Harcourt Fuller’s Jamaican Maroon Oral History Projects
Welcome to another edition of OHA Spotlight! This month we are featuring Dr. Harcourt Fuller and his work, which includes a documentary-film and recorded album project, and how oral history was essential to both.
Dr. Fuller’s Background: I am an Associate Professor of History in the Department of History at Georgia State University. I hold a PhD in International History from the London School of Economics (LSE). Throughout my career, I have conducted research, given invited lectures and presented conference papers in Africa, Europe, North and South America, and the Caribbean. My multidisciplinary research and teaching expertise include the socio-political, cultural and economic history of West Africa (Ghana in particular), and the African Diaspora in the Americas, from the early modern period to the present. My scholarship is particularly concerned with the history of resistance against slavery and colonialism (particularly through Marronage), as well as anti-colonial nationalism, trans-nationalism, symbolic nationalism, and the construction and contestation of national and ethno-national identity in the Africana World.
My current research endeavor is a major international, interdisciplinary, collaborative and multifaceted undertaking that interrogates the ethnogeneses, histories, cultures, identities, experiences and present-day realities of Maroon nations in the Americas. Beginning with the history and contemporary dynamics of the Jamaican Maroons, this research project includes the publication of books, journal articles, the production of documentary-films, sound recordings, digital humanities content, web and social media material, and new courses. The incorporation of oral history is an integral component of these projects, which is evident in the following documentary-film and recorded album projects that I produced.
Completed in 2015, my 1-hour documentary, Queen Nanny: Legendary Maroon Chieftainess (www.nannythemovie.com), interrogates the history and legacy of this 18th century Akan leader of the Jamaican Maroons. The documentary was filmed in Ghana, Jamaica, Canada and the United States, and screened at educational, governmental, cultural and community organizations worldwide. In 2016, the UN Department of Public Information held a series of Special World Screenings of Queen Nanny in several countries, as part of its Remember Slavery Program’s “Women and Slavery” theme. Queen Nanny also won Best Documentary at the 2016 Newark International Film Festival, a Spirit Award at the 2016 Reel Sisters of the Diaspora Film Festival, and was nominated for an Africa Movie Academy Awards (AMAA) honor at the 2016 Pan African Film Festival.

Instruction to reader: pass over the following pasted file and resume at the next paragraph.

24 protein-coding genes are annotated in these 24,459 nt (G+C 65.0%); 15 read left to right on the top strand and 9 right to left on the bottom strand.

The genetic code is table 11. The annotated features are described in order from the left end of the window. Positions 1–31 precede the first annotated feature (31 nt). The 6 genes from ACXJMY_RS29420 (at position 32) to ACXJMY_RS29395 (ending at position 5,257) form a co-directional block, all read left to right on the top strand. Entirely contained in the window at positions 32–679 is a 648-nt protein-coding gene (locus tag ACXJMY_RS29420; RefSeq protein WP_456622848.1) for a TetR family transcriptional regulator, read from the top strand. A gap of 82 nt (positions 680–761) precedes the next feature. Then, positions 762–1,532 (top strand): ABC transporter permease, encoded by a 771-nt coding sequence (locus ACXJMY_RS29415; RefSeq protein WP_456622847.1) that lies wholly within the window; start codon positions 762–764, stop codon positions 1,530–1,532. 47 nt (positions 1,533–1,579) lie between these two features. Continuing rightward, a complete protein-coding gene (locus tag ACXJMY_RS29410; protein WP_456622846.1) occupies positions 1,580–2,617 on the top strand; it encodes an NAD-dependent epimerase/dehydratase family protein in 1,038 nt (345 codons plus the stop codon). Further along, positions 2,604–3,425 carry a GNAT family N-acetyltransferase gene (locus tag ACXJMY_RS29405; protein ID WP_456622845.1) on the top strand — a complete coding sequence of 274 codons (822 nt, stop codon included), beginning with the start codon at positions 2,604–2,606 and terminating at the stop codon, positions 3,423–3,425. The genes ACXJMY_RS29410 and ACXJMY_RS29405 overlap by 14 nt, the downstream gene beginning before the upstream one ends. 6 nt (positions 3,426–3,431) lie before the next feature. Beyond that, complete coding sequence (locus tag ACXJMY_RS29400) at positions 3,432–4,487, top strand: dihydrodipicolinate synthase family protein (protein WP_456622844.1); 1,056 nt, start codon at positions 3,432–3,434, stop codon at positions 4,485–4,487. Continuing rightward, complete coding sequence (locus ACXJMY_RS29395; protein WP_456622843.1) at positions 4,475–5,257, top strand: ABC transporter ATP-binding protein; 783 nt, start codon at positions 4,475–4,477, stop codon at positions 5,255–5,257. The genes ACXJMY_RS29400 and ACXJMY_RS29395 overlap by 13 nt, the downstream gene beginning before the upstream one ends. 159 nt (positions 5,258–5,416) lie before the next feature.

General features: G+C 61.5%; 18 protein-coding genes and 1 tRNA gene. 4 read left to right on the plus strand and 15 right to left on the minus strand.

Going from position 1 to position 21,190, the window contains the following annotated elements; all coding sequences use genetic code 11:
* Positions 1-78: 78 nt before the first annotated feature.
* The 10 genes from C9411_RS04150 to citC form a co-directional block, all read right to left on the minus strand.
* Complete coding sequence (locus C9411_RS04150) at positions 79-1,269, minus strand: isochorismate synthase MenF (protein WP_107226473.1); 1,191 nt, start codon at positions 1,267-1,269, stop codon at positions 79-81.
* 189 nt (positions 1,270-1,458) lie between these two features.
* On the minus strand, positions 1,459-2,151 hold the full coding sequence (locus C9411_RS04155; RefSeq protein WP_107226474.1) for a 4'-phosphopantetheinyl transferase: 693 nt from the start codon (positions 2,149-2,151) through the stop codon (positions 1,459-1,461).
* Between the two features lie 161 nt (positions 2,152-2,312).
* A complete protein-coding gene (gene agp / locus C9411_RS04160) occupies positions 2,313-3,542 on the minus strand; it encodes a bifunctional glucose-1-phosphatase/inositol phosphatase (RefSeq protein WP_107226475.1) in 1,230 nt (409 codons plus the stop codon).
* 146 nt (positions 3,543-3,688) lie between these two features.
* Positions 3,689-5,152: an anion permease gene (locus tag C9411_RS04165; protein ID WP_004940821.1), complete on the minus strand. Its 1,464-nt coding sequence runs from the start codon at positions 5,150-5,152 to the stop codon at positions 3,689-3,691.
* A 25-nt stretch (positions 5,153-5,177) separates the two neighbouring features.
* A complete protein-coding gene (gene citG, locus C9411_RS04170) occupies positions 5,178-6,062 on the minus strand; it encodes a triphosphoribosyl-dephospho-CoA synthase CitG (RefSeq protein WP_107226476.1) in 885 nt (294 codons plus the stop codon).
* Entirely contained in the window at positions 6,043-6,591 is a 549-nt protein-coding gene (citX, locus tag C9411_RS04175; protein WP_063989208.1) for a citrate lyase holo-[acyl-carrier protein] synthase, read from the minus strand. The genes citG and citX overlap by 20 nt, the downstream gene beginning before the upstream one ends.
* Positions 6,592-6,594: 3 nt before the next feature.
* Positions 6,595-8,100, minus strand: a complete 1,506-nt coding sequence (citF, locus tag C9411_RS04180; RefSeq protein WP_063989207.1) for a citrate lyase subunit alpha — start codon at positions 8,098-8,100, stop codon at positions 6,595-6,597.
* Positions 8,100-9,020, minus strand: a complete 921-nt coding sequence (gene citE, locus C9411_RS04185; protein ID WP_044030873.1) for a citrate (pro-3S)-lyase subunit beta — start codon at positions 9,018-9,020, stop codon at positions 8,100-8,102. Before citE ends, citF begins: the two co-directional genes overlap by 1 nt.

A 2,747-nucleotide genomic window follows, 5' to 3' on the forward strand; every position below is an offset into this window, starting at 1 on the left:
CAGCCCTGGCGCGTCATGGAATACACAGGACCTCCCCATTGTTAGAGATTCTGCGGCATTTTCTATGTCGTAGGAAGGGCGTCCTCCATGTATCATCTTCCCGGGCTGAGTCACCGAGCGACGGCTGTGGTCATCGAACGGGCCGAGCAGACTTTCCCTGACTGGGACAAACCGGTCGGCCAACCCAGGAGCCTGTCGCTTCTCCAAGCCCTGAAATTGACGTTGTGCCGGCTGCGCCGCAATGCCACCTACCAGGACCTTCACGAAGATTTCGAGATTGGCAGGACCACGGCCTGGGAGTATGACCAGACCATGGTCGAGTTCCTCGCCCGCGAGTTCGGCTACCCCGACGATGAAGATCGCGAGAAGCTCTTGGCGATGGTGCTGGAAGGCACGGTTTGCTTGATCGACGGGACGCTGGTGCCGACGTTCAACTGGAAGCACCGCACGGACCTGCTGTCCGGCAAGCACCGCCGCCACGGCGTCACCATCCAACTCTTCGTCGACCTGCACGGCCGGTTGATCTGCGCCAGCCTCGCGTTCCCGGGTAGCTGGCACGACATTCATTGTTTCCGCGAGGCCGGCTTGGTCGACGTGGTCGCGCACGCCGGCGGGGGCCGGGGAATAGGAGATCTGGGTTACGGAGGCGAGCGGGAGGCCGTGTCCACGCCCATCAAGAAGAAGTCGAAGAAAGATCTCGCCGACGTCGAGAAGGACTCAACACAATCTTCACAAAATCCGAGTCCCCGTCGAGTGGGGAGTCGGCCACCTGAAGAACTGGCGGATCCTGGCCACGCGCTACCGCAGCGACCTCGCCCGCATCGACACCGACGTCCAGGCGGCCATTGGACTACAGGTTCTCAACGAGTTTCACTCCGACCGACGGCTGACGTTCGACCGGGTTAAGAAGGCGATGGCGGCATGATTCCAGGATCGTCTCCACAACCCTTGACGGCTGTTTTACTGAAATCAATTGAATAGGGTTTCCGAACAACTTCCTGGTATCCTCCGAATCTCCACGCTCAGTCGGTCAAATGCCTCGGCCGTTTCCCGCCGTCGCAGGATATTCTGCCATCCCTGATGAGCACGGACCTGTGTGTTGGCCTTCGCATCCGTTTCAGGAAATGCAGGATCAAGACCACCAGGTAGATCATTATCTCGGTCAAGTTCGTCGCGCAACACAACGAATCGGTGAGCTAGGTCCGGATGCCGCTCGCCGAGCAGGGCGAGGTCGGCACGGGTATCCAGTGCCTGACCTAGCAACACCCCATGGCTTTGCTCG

Granny Nanny Come Oh: Jamaican Maroon Kromanti and Kumina Music and Other Oral Traditions (2016) is a double-CD recorded by the Moore Town Granny Nanny Cultural Group. They completed a 3-month tour of the United States in 2016. The album features 31 tracks of live studio recordings of traditional Jamaican Maroon and Bongo-Kumina songs, drumming and other instrumentals, oral history, an Anansi story, African language retentions (including Twi and Kikongo), and other verbal arts. The album also features a 40-page color booklet with photographs and information about Maroon history and music, in addition to lyrics transcriptions and the historical background of the tracks. The Maroon Kromanti music and dance traditions of Moore Town are inscribed on the UNESCO Representative List of the Intangible Cultural Heritage of Humanity. Moore Town is also part of the Blue & John Crow Mountains UNESCO World Heritage Site in Jamaica.
The album has been reviewed by several scholars. Kenneth Bilby, author of True-Born Maroons and compiler of the Smithsonian/Folkways CD, Drums of Defiance: Music of the Maroons of Jamaica, notes:
On this very special album we hear how the younger generation of Moore Town Maroons, in conversation with their elders, are bringing new life to the unique Maroon musical traditions handed down from their foreparents. Drawing on two of the most African of Jamaica’s traditional music’s, Kromanti and Kumina, these direct descendants of the great leader and Jamaican National Hero, Nanny, show that her spirit remains very much alive among them.
The album is available as a CD or digital download on popular online music outlets such as Amazon, iTunes, and CD Baby – https://store.cdbaby.com/cd/thegrannynannyculturalgr.
Besides my academic career, I enjoy travelling to various places in the United States, as well as sojourning to countries that I have never been to before. Places where nature abounds are among my favorite, as they allow for the rejuvenation of mind, body and spirit, which is essential for all facets of one’s life. For more information about my research and other activities, my website is www.harcourtfuller.com.
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